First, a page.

WASHINGTON, Sept. 1 (Xinhua) -- U.S. President Barack Obama called over the weekend for a Congressional vote on a limited military strike against embattled Syria, a move experts said was a bid to buy time.
"Obama needs to persuade voters and people in his own party that bombing Syria is fair and just, given the use of chemical weapons," said Darrell West, senior fellow with Brookings Institution. "He has to convince Americans and people around the world that it is a prudent course of action," West told Xinhua.
Obama said Saturday that he would call on Congress to vote on whether to take military action against Syrian President Bashar al- Assad's forces once U.S. lawmakers return from their August recess.
Obama has repeatedly warned President Assad that any use of chemical weapons would cross a "red line" that could result in U.S. military action, and a video depicting the after-effects of an alleged chemical weapons attack by government forces - which Assad denied - has prompted the U.S. to contemplate action.
The president is in a sticky position. On one hand, not taking action based on his "red line" rhetoric would be a major blow to U. S. credibility worldwide, and could embolden anti-U.S. extremists.
On the other hand, experts have warned that even a limited strike could suck the war-weary U.S. into yet another protracted Middle East conflict.
Obama has signaled that an international coalition is necessary for military action against Syria, but the U.S. is struggling to cobble together a list of supporters as it gears up to attack the war-ravaged country.
British lawmakers on Thursday voted against a proposal to take military action, a move that came on the heels of a UN Security Council vote against a resolution against Assad, signaling a thinning list of allies despite support from France.
The U.S. lashed out at Russia on Friday, accusing its leadership of preventing Washington from building an international coalition, with U.S. Secretary of State John Kerry arguing that the U.S. cannot "galvanize the world to act" because of the " guaranteed Russia obstruction" through UN Security Council.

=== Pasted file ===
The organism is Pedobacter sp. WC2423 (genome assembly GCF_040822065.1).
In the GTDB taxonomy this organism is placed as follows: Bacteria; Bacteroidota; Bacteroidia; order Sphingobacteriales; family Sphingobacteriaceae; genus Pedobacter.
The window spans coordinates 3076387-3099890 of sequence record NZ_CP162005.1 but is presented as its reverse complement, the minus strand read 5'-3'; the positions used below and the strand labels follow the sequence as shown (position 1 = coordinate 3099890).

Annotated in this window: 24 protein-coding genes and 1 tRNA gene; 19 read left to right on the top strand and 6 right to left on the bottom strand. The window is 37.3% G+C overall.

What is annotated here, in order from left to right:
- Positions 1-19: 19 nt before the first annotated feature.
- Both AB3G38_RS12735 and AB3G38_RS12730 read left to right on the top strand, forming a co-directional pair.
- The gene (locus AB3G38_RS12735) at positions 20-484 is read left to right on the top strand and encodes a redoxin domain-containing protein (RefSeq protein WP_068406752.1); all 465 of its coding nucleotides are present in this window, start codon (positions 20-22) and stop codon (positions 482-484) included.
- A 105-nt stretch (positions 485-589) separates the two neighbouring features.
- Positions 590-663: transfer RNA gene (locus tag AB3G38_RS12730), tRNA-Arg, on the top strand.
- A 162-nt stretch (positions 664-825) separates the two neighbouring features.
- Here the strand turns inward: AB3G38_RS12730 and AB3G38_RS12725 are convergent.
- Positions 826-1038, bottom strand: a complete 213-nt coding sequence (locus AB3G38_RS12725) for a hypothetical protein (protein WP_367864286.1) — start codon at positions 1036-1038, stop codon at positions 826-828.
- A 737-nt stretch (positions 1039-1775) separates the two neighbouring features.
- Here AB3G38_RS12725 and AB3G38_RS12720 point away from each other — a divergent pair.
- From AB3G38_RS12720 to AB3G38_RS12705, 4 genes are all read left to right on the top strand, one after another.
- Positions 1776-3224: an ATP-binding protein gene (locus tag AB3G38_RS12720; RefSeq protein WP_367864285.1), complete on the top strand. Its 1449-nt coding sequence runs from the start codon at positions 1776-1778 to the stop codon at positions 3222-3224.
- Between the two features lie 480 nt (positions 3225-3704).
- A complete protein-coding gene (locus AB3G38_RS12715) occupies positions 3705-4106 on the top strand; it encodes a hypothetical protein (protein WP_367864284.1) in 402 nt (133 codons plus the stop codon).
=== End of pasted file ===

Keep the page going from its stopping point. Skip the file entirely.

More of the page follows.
Russian President Vladimir Putin rejected as "utter nonsense" a U.S. report made public Friday that alleged Syrian forces used chemical weapons, arguing that it would make little sense to use the weapons, as Assad's forces are on the offensive.
The comments came amid tense relations between the U.S. and Russia over Syria and after a media circus erupted over Russia's granting of asylum to Edward Snowden, who exposed the U.S. secret global surveillance program.
Experts said a strike against Syria would be no walk in the park, as the country's anti-air defenses are formidable and targets are located far inland, which could endanger the lives of U.S. or allied pilots, depriving them of an escape route via sea.
Jeffrey Martini, a Middle East analyst with policy research group Rand Corp., told Xinhua that any direct intervention would also pose the risk of dragging the U.S. into a broader conflict the country has so far tried to avoid.
A number of other experts are making similar arguments. Writing on CNN's website, Council on Foreign Relations analyst Ed Husain predicted an attack could escalate into yet another lengthy war, and that the new U.S. president in 2016 would be left to clean up the mess.
There are many factions among rebel forces and Assad's ouster would spark new civil war among the ideologically fragmented opposition, much of which is anti-American and has little control over major cities, he added.
Others wonder what exactly the Obama administration aims to accomplish, as it has released few details about its military goals if it carries out a strike.
On Saturday, UN inspectors left Syria with what news reports said was evidence and witness accounts that a chemical weapons strike occurred. Many U.S. allies have called on the Obama administration to wait until a final report is compiled before carrying out a military operation.
WASHINGTON, Sept. 1(Xinhua) -- Senior U.S. government officials on Sunday held a classified briefing on Syria with a group of high-ranking lawmakers in a bid to win their support in pending Congressional vote on authorizing a military strike.
The officials who briefed the lawmakers included Tony Blinken, White House deputy national security adviser; Robert Cardillo, deputy director of national intelligence; Wendy Sherman, undersecretary for political affairs; James Miller, undersecretary of defense for policy; and Kurt Tidd, director of operations for joint staff at the Pentagon, the newspaper Politico reported on its website. Full story
DAMASCUS, Sept. 1 (Xinhua) -- Syrian President Bashar al-Assad said Sunday that his country is capable of confronting any external aggression, in reference to a possible U.S.-led strike against his country, as Iran, his staunchest ally, pledged constant support to Damascus in face of escalating pressures.
Assad made the remarks during his meeting with visiting Chairman of the Iranian Parliament National Security and Foreign Policy Commission, Alaeddin Boroujerdi, who arrived in Syria on Saturday. Full story
WASHINGTON, Aug. 31 (Xinhua) -- U.S. President Barack Obama was in no mood to seek congressional blessing, and his administration once built up its case to a point in the past days that a military attack on Syria seemed impending.
However, the president announced on Saturday that he would obtain congressional approval before ordering military strikes on the Syrian government to punish its use of chemical weapons last week, a dramatic turnaround that is deemed a gamble. Full story